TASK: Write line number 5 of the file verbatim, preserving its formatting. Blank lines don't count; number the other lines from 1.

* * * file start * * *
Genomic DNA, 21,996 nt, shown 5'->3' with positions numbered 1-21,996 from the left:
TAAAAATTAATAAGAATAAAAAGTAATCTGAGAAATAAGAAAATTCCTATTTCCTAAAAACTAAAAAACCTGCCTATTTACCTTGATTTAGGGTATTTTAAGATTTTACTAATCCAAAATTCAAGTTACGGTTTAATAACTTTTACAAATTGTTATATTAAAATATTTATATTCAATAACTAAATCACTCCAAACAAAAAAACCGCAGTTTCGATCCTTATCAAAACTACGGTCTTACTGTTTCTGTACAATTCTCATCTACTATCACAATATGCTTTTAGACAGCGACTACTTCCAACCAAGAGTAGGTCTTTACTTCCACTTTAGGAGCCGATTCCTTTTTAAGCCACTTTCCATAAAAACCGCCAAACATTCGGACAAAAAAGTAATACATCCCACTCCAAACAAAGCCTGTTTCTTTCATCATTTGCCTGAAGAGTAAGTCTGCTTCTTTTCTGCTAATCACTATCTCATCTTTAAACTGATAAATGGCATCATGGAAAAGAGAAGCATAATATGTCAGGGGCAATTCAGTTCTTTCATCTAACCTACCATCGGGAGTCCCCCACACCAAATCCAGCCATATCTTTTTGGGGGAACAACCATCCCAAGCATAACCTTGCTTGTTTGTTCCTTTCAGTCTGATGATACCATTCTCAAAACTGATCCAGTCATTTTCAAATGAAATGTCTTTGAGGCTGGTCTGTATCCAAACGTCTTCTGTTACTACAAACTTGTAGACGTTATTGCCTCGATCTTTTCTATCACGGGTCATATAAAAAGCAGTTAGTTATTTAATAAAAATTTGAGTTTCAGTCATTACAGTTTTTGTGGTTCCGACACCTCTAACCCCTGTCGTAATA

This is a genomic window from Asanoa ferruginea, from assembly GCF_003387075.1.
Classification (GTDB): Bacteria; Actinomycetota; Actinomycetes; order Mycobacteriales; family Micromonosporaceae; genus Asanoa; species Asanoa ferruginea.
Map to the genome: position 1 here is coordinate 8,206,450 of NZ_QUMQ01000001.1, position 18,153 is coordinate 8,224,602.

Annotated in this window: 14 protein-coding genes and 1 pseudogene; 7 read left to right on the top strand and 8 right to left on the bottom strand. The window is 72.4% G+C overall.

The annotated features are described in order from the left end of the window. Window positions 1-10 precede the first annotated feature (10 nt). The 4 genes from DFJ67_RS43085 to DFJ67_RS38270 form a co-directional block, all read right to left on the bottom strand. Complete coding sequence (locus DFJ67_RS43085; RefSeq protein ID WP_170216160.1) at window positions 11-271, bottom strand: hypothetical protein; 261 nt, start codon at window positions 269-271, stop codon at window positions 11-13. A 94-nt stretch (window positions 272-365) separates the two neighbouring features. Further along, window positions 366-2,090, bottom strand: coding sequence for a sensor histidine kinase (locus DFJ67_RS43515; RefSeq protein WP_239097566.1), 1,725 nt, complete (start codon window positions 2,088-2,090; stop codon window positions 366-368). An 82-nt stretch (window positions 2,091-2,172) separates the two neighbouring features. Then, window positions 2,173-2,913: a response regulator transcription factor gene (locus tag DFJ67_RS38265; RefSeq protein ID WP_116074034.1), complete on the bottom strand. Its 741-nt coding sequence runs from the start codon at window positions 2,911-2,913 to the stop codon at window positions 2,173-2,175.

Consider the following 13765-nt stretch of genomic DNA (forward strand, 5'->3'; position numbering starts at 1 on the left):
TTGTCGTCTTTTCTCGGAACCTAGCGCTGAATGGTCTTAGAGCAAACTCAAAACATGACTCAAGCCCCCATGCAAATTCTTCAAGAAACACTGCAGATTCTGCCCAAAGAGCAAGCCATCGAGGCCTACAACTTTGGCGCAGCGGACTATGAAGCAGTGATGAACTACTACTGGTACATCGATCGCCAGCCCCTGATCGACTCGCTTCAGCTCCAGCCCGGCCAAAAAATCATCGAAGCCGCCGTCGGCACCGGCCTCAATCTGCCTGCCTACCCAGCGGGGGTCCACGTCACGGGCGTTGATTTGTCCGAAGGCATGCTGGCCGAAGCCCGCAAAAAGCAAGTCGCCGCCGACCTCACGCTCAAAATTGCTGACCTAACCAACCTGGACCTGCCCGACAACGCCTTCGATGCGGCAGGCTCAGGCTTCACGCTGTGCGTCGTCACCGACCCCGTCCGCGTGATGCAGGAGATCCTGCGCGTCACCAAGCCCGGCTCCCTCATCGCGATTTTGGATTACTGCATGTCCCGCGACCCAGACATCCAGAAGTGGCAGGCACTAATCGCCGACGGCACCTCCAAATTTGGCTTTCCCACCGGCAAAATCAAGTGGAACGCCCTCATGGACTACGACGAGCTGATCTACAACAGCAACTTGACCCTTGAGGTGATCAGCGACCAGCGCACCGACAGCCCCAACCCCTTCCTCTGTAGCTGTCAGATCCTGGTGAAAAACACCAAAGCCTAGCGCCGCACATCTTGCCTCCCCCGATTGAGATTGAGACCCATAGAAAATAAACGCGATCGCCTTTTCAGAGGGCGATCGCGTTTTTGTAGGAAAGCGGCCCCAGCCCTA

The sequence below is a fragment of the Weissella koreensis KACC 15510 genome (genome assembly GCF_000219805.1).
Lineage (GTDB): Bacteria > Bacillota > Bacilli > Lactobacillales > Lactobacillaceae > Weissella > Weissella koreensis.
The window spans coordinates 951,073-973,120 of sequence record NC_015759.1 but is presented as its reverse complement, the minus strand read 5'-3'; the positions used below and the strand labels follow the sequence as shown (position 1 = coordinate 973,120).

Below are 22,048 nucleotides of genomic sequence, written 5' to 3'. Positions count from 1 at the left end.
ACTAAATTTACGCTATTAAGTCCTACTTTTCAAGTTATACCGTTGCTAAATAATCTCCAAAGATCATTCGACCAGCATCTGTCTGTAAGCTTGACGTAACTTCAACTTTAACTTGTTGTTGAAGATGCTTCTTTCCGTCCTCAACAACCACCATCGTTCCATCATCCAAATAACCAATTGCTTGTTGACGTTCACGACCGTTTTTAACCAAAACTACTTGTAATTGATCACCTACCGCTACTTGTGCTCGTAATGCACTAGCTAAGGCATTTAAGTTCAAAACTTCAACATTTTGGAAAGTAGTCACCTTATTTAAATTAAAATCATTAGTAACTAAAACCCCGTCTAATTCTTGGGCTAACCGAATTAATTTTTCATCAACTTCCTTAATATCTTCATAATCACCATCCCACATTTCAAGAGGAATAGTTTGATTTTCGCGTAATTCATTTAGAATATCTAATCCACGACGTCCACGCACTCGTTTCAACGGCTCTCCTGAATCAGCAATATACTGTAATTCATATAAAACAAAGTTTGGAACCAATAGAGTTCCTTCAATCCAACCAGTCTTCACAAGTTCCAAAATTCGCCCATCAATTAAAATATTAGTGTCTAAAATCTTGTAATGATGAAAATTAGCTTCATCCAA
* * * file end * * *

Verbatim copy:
Map to the genome: position 1 here is coordinate 8,206,450 of NZ_QUMQ01000001.1, position 18,153 is coordinate 8,224,602.